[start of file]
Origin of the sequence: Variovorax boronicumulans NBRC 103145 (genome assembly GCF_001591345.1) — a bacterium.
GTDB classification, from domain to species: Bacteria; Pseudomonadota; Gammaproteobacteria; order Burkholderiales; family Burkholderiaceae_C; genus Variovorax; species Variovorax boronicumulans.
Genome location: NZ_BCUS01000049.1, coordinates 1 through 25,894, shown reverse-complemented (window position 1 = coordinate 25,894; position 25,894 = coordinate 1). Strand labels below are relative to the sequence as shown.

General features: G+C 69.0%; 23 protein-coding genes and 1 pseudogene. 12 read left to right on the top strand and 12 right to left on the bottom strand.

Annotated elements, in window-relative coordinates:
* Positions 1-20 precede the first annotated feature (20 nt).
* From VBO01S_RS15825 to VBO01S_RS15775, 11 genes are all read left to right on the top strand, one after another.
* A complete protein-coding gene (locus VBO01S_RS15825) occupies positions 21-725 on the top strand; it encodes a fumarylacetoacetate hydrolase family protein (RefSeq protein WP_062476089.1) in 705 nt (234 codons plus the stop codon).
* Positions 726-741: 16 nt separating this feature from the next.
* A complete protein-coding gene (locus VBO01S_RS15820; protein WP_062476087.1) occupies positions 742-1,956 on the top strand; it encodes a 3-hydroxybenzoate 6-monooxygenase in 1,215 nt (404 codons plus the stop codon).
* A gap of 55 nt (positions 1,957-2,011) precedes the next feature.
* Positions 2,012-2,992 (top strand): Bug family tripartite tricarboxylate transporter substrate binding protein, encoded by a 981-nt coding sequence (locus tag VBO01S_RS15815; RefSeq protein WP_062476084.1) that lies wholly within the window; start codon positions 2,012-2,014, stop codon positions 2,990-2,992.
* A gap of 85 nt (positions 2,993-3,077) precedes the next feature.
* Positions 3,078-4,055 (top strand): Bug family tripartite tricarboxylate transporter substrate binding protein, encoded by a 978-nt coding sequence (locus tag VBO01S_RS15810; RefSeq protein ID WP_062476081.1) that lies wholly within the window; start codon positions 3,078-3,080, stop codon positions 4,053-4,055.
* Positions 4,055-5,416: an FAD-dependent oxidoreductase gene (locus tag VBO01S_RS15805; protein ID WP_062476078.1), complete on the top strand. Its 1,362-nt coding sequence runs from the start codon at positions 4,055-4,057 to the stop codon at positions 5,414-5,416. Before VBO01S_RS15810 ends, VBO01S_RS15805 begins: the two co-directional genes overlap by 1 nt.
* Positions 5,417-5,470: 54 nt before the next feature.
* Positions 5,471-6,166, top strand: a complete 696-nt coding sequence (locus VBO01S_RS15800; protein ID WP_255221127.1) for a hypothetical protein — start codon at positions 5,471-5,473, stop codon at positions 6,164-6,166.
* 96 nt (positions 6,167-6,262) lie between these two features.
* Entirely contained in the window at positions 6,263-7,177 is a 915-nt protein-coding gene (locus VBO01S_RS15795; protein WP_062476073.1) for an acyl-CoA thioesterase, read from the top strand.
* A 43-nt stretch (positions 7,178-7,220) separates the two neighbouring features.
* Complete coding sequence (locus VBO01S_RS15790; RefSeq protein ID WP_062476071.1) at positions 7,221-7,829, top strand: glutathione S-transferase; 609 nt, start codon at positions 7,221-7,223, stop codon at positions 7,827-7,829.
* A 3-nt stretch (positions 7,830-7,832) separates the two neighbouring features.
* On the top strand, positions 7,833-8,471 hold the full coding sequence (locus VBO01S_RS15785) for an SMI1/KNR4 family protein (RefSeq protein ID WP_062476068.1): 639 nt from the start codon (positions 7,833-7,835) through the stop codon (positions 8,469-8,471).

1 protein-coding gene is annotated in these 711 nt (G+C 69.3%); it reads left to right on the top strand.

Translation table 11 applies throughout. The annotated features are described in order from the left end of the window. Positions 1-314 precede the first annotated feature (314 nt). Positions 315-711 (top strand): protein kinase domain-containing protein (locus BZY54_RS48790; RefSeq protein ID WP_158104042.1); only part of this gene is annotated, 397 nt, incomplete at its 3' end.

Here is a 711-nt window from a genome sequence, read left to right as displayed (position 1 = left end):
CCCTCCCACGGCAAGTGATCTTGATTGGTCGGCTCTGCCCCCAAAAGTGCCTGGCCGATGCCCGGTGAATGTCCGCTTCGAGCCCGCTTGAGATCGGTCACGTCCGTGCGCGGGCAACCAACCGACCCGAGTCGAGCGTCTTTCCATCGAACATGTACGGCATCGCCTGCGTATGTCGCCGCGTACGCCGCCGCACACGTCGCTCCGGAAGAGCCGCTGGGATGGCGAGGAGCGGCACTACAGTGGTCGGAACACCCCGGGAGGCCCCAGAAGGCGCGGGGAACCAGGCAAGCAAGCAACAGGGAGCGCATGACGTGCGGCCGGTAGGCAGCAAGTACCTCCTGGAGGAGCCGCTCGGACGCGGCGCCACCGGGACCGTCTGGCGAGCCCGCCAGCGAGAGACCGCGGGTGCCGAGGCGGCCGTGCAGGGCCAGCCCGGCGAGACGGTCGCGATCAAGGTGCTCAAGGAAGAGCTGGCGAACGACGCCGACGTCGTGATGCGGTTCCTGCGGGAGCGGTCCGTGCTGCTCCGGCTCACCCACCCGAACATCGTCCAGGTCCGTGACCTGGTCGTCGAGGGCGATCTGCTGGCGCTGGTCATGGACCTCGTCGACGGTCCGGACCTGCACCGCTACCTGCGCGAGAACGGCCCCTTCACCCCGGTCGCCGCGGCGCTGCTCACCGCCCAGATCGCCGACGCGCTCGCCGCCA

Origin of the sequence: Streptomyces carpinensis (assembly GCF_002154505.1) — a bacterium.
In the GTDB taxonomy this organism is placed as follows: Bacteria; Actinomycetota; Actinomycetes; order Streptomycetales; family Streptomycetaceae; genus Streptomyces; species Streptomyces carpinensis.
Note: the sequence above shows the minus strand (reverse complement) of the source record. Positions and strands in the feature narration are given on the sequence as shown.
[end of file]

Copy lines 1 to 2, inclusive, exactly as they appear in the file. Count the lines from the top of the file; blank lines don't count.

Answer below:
Origin of the sequence: Variovorax boronicumulans NBRC 103145 (genome assembly GCF_001591345.1) — a bacterium.
GTDB classification, from domain to species: Bacteria; Pseudomonadota; Gammaproteobacteria; order Burkholderiales; family Burkholderiaceae_C; genus Variovorax; species Variovorax boronicumulans.